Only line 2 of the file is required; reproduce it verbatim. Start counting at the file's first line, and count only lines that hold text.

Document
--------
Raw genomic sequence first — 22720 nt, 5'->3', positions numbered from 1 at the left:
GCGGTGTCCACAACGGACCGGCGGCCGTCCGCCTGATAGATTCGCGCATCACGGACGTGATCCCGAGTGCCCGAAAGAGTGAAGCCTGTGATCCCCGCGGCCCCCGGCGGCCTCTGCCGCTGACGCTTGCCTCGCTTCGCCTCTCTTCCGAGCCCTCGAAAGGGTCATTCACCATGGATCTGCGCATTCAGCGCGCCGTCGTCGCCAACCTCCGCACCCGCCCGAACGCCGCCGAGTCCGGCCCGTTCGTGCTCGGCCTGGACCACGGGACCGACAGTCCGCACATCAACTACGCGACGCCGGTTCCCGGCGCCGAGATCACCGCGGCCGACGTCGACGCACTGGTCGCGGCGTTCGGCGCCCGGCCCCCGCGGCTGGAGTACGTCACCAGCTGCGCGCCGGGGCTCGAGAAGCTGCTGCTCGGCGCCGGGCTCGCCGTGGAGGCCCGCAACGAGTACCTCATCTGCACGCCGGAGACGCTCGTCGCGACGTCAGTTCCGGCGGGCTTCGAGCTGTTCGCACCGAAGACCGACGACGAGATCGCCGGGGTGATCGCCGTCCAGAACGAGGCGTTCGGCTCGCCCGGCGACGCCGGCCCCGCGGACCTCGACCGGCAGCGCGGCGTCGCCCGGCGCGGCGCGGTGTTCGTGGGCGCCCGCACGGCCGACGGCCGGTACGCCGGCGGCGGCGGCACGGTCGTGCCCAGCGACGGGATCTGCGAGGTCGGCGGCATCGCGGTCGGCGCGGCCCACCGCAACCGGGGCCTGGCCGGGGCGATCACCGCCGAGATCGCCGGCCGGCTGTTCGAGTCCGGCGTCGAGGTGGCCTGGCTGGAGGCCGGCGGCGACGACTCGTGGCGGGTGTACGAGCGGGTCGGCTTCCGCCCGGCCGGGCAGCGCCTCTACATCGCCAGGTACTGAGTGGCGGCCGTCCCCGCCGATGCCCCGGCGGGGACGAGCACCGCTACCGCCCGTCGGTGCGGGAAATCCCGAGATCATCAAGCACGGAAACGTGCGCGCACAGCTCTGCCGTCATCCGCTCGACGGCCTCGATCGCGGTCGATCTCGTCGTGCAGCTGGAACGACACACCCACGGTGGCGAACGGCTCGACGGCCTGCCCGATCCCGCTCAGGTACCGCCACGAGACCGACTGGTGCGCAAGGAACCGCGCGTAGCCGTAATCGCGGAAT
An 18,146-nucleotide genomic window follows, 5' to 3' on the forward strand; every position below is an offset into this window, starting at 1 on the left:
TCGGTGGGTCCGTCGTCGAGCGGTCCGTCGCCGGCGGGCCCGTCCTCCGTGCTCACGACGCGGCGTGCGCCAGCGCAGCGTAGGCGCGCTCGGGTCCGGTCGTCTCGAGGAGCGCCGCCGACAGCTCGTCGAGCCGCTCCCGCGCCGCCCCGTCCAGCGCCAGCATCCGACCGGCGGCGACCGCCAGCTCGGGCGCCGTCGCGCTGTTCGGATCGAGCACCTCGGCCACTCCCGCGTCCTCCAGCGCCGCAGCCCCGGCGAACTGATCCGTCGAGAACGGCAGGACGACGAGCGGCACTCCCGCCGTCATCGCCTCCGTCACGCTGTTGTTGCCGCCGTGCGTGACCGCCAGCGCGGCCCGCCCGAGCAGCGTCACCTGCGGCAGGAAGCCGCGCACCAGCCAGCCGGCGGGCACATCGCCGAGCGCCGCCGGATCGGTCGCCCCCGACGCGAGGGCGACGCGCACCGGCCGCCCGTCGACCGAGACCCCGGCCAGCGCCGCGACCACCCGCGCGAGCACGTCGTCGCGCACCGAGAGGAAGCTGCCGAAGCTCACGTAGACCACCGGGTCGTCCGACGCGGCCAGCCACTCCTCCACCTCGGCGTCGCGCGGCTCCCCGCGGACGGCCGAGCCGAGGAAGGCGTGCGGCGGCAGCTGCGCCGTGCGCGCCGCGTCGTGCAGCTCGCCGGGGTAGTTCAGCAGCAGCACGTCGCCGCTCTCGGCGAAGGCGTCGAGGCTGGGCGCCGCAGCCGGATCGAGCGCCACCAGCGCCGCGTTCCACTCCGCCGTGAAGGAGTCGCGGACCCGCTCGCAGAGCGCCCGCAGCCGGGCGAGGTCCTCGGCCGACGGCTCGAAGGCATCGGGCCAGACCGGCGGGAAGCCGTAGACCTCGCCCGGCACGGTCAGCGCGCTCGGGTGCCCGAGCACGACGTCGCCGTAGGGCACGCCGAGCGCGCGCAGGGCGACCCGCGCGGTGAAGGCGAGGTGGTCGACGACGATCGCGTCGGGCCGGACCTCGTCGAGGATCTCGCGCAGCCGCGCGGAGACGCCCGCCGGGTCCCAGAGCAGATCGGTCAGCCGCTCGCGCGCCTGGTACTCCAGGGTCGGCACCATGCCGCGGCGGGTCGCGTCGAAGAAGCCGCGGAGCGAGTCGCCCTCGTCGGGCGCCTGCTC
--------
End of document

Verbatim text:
GCGGTGTCCACAACGGACCGGCGGCCGTCCGCCTGATAGATTCGCGCATCACGGACGTGATCCCGAGTGCCCGAAAGAGTGAAGCCTGTGATCCCCGCGGCCCCCGGCGGCCTCTGCCGCTGACGCTTGCCTCGCTTCGCCTCTCTTCCGAGCCCTCGAAAGGGTCATTCACCATGGATCTGCGCATTCAGCGCGCCGTCGTCGCCAACCTCCGCACCCGCCCGAACGCCGCCGAGTCCGGCCCGTTCGTGCTCGGCCTGGACCACGGGACCGACAGTCCGCACATCAACTACGCGACGCCGGTTCCCGGCGCCGAGATCACCGCGGCCGACGTCGACGCACTGGTCGCGGCGTTCGGCGCCCGGCCCCCGCGGCTGGAGTACGTCACCAGCTGCGCGCCGGGGCTCGAGAAGCTGCTGCTCGGCGCCGGGCTCGCCGTGGAGGCCCGCAACGAGTACCTCATCTGCACGCCGGAGACGCTCGTCGCGACGTCAGTTCCGGCGGGCTTCGAGCTGTTCGCACCGAAGACCGACGACGAGATCGCCGGGGTGATCGCCGTCCAGAACGAGGCGTTCGGCTCGCCCGGCGACGCCGGCCCCGCGGACCTCGACCGGCAGCGCGGCGTCGCCCGGCGCGGCGCGGTGTTCGTGGGCGCCCGCACGGCCGACGGCCGGTACGCCGGCGGCGGCGGCACGGTCGTGCCCAGCGACGGGATCTGCGAGGTCGGCGGCATCGCGGTCGGCGCGGCCCACCGCAACCGGGGCCTGGCCGGGGCGATCACCGCCGAGATCGCCGGCCGGCTGTTCGAGTCCGGCGTCGAGGTGGCCTGGCTGGAGGCCGGCGGCGACGACTCGTGGCGGGTGTACGAGCGGGTCGGCTTCCGCCCGGCCGGGCAGCGCCTCTACATCGCCAGGTACTGAGTGGCGGCCGTCCCCGCCGATGCCCCGGCGGGGACGAGCACCGCTACCGCCCGTCGGTGCGGGAAATCCCGAGATCATCAAGCACGGAAACGTGCGCGCACAGCTCTGCCGTCATCCGCTCGACGGCCTCGATCGCGGTCGATCTCGTCGTGCAGCTGGAACGACACACCCACGGTGGCGAACGGCTCGACGGCCTGCCCGATCCCGCTCAGGTACCGCCACGAGACCGACTGGTGCGCAAGGAACCGCGCGTAGCCGTAATCGCGGAAT